May is shaping up to be an important month for the future of food policy and marketing guidelines. The Scottish Food and Drink Federation’s Colette Backwell argues that everyone in the chain should help build an effective inclusive system.
THE role that food and drink manufacturers can play in helping consumers lead healthy, balanced lives has been the subject of much discussion recently. As the largest manufacturing sector in Scotland and in the UK, the food industry is acutely aware of its responsibilities in tackling public health issues.
The debate in Scotland will come into sharp focus in the coming weeks and months and it is crucial that the industry feeds into important initiatives that the Scottish Government is taking forward. These include consultations and events directed towards delivery of the National Food and Drink Policy (2009) and the Obesity Route Map Action Plan (2011). The Action Plan encompasses over 60 activities in four areas – energy consumption, energy expenditure, early years, and working lives. Whether it is through recipe reformulations, the development of healthier choices, packaging innovations or workplace initiatives, manufacturing businesses are aware of the need to play their part – many have a long history of undertaking this vital work.
As part of the Action Plan, the Scottish Government has asked the British Standards Institute (BSI) to develop a publicly available specification on the marketing of food and drink products. It is understood that the standard is likely to focus on promotions, particularly in relation to the marketing of foods high in fat, salt and sugar to children. While we recognise the importance of promoting marketing best practice across the industry, we must also acknowledge UK food and drink manufacturers’ strong track record of creating brands which people trust and which offer quality, value and choice. Respecting this trust, many manufacturers go beyond the UK’s existing strict regulatory regime.
The Scottish Government’s food marketing work is a key component of its emerging voluntary industry framework. The aim of developing a framework is to encourage industry to continue undertaking work to deliver on the ‘energy consumption’ part of the Obesity Route Map, building on achievements to date.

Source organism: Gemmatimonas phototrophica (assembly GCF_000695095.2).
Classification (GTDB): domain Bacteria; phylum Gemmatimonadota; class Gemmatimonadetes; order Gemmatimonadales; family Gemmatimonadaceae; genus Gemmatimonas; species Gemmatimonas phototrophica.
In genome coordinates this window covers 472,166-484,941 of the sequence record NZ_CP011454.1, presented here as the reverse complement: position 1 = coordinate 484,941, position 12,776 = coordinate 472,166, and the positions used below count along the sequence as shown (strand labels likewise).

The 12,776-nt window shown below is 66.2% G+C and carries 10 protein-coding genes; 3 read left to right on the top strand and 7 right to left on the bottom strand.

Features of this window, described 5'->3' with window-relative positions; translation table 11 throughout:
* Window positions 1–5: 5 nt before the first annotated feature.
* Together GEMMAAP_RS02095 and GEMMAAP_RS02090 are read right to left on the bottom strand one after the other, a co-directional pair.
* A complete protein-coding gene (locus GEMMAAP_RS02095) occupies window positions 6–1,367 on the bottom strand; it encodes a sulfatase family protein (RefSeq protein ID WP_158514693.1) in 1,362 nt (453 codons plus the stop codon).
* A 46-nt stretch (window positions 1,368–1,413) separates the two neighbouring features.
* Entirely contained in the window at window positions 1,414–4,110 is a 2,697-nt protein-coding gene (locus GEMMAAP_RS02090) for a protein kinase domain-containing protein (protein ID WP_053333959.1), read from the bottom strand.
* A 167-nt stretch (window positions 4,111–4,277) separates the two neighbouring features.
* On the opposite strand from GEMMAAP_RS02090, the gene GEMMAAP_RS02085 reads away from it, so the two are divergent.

The Scottish Government will meet with the food industry this month to discuss draft ideas for voluntary proposals. This work will be informed by the revised Scottish Dietary Goals, scheduled to have been published in April. The revised goals, the first substantive update of dietary targets since the 1990s, will provide a clear picture of where the average Scottish diet is today and where the government is trying to move it to. Looking ahead, 22 May is the closing date for responses to the Scottish Government’s proposals for a new food body to replace the Food Standards Agency in Scotland.
Public health is everybody’s business. As showcased in our new report “Delivering Healthy Growth”, food and drink companies can demonstrate good progress in working with government and other stakeholders to drive better public health outcomes, while delivering sustainable growth for the economy. To achieve impact the constructive engagement of manufacturers, retailers and caterers – will be required. I would urge all businesses across the supply chain to engage with this debate so that we can combine efforts to tackle public health issues.